A new research project, launched last week through our Department of Education, will assess the changes in attitude towards multilingualism and multilingual children in the UK, to help policy makers support the academic development and social wellbeing of pupils with more than one language.

The two-year ESRC-funded project – ‘Family Language Policy: A Multilevel Investigation of Multilingual Practices in Transnational Families’ – looks at how different family language policies (FLPs) have evolved in the UK, and will seek to draw lessons that can help both multilingual communities and schools adapt practice to better support growing multilingualism in the country.

According to latest Census data, as many as one in six primary aged school pupils come from transnational and multilingual families with more than one million pupils in English schools speaking at least one language in addition to English. Among the most commonly used ethnic languages, after English and Welsh, are Polish, Chinese and Somali.

The researchers behind the work, Professor Xiao Lan Curdt-Christiansen and Dr Jing Huang from our Department of Education, along with colleagues at the Institute of Education, UCL and Birkbeck College, University of London, will use a multi-level, multi-community and multi-type family design. Their research will include non-transnational and transnational families across the UK with focus on three communities – Chinese, Polish and Somali.

Interconnected world

Professor Curdt-Christiansen explains:

In our increasingly interconnected world, with more and more families raising bilingual and multilingual children, we need to think more strategically about how we as a society respond. Multilingualism offers huge advantages to the UK in terms of future global trade and commerce, but how our schools are set up and the advice parents of multilingual children are given do no always align with this aim.

We want to understand more about the current landscape for languages in this country, including the similarities and differences between communities, in order to consider how we might adapt systems to better support children growing up multilingual.

Assessing Family Language Policy

Family Language Policy addresses children’s multilingual development in three interrelated aspects: language ideology referring to what family members believe about certain languages; language practices or how families use language everyday; and language management or the efforts families make to maintain and develop a language.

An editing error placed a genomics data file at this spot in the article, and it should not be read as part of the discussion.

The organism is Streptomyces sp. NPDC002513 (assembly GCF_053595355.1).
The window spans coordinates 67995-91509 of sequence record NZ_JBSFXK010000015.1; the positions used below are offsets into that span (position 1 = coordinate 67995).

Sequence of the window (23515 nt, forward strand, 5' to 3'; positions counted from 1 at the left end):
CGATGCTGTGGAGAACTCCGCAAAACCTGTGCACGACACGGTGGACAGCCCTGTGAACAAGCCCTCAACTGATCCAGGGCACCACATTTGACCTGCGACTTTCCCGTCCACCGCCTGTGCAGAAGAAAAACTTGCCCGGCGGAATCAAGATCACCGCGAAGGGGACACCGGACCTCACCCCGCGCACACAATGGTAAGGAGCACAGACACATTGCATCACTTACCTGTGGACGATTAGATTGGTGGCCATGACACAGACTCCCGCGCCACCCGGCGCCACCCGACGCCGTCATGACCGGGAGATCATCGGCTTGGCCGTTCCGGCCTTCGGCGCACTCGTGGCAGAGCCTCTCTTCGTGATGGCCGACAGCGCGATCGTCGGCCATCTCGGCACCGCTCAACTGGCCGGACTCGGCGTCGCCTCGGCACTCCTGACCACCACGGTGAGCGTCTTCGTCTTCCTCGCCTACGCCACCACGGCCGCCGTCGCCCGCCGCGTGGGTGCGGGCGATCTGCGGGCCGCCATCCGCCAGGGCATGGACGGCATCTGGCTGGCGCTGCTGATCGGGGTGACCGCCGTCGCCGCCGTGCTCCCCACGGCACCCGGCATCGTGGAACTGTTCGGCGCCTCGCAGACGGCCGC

Whereas some families may actively embrace multilingualism, it is believed that many families entertain the misconception that children should forget their own language and focus more on English in order to perform and integrate better in British schools.

The launch event for the project, held on Thursday 2 November at the University of Bath Office in London, was opened by Baroness Coussins, Chair of the APPG on Modern Languages. Multilingual Bath MP, Wera Hobhouse, also contributed to the event, as did Mr Janusz Wolosz from the Polish Embassy.

Speaking at the launch, Baroness Coussins, said:

My mantra is that in the 21st Century, speaking only English is as much of a disadvantage as speaking no English. So it really is a great pleasure for me to be here today amongst like-minded people who understand and have a love for languages, and understand how important multilingualism is, especially in the 21st Century.

There are, of course, many reasons, which we might call utilitarian reasons, for learning languages other than our own, even when our own is English. I can’t go into all the details today, but you will know that these are reasons like: trade, export, defence and security – but the value of learning languages is also about cultural capital and intercultural understanding. You don’t just learn about the grammar - important and wonderful though that it is – you learn about another culture, another way of thinking, another way of living.

One of the reasons I think this research is so interesting and so important, is that it spans both the utilitarian and the cultural spaces. It will tell us about technical linguistics, things to do with language development, language transfer and language maintenance, but it’s also about how families work and how communities function, about social cohesion and cultural transfer, and how language is the glue or the connective tissue between all these qualitative aspects of life and society.

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